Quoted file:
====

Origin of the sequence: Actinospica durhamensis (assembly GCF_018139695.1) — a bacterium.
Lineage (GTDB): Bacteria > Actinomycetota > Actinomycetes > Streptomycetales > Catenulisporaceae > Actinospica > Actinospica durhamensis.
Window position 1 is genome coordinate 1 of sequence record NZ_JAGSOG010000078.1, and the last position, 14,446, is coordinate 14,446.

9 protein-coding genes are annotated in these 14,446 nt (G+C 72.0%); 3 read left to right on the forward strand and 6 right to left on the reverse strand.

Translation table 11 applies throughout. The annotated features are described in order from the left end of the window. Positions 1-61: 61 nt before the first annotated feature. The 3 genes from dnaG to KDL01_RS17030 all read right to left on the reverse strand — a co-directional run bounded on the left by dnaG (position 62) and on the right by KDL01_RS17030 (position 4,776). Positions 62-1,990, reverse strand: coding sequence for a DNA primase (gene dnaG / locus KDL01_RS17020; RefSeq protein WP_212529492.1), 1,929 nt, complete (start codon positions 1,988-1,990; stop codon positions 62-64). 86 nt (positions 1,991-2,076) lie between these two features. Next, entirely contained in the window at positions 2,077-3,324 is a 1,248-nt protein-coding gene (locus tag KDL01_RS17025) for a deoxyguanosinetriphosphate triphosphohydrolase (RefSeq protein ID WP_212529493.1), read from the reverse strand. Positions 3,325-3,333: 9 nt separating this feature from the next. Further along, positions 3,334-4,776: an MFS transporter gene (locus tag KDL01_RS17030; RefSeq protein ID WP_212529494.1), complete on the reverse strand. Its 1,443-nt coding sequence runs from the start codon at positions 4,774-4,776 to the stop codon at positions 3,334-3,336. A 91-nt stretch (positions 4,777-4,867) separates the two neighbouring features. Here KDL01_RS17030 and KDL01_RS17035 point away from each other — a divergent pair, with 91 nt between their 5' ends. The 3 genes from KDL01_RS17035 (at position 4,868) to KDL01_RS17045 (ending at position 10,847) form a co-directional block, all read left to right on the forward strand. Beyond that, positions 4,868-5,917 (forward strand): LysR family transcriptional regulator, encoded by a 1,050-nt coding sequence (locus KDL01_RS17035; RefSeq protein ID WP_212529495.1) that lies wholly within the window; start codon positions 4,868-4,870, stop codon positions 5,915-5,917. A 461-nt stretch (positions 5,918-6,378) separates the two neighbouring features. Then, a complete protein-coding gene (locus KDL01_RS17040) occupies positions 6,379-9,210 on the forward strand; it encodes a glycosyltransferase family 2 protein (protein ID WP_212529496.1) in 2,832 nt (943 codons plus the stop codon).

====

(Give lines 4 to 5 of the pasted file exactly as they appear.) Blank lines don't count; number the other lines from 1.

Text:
9 protein-coding genes are annotated in these 14,446 nt (G+C 72.0%); 3 read left to right on the forward strand and 6 right to left on the reverse strand.

Translation table 11 applies throughout. The annotated features are described in order from the left end of the window. Positions 1-61: 61 nt before the first annotated feature. The 3 genes from dnaG to KDL01_RS17030 all read right to left on the reverse strand — a co-directional run bounded on the left by dnaG (position 62) and on the right by KDL01_RS17030 (position 4,776). Positions 62-1,990, reverse strand: coding sequence for a DNA primase (gene dnaG / locus KDL01_RS17020; RefSeq protein WP_212529492.1), 1,929 nt, complete (start codon positions 1,988-1,990; stop codon positions 62-64). 86 nt (positions 1,991-2,076) lie between these two features. Next, entirely contained in the window at positions 2,077-3,324 is a 1,248-nt protein-coding gene (locus tag KDL01_RS17025) for a deoxyguanosinetriphosphate triphosphohydrolase (RefSeq protein ID WP_212529493.1), read from the reverse strand. Positions 3,325-3,333: 9 nt separating this feature from the next. Further along, positions 3,334-4,776: an MFS transporter gene (locus tag KDL01_RS17030; RefSeq protein ID WP_212529494.1), complete on the reverse strand. Its 1,443-nt coding sequence runs from the start codon at positions 4,774-4,776 to the stop codon at positions 3,334-3,336. A 91-nt stretch (positions 4,777-4,867) separates the two neighbouring features. Here KDL01_RS17030 and KDL01_RS17035 point away from each other — a divergent pair, with 91 nt between their 5' ends. The 3 genes from KDL01_RS17035 (at position 4,868) to KDL01_RS17045 (ending at position 10,847) form a co-directional block, all read left to right on the forward strand. Beyond that, positions 4,868-5,917 (forward strand): LysR family transcriptional regulator, encoded by a 1,050-nt coding sequence (locus KDL01_RS17035; RefSeq protein ID WP_212529495.1) that lies wholly within the window; start codon positions 4,868-4,870, stop codon positions 5,915-5,917. A 461-nt stretch (positions 5,918-6,378) separates the two neighbouring features. Then, a complete protein-coding gene (locus KDL01_RS17040) occupies positions 6,379-9,210 on the forward strand; it encodes a glycosyltransferase family 2 protein (protein ID WP_212529496.1) in 2,832 nt (943 codons plus the stop codon).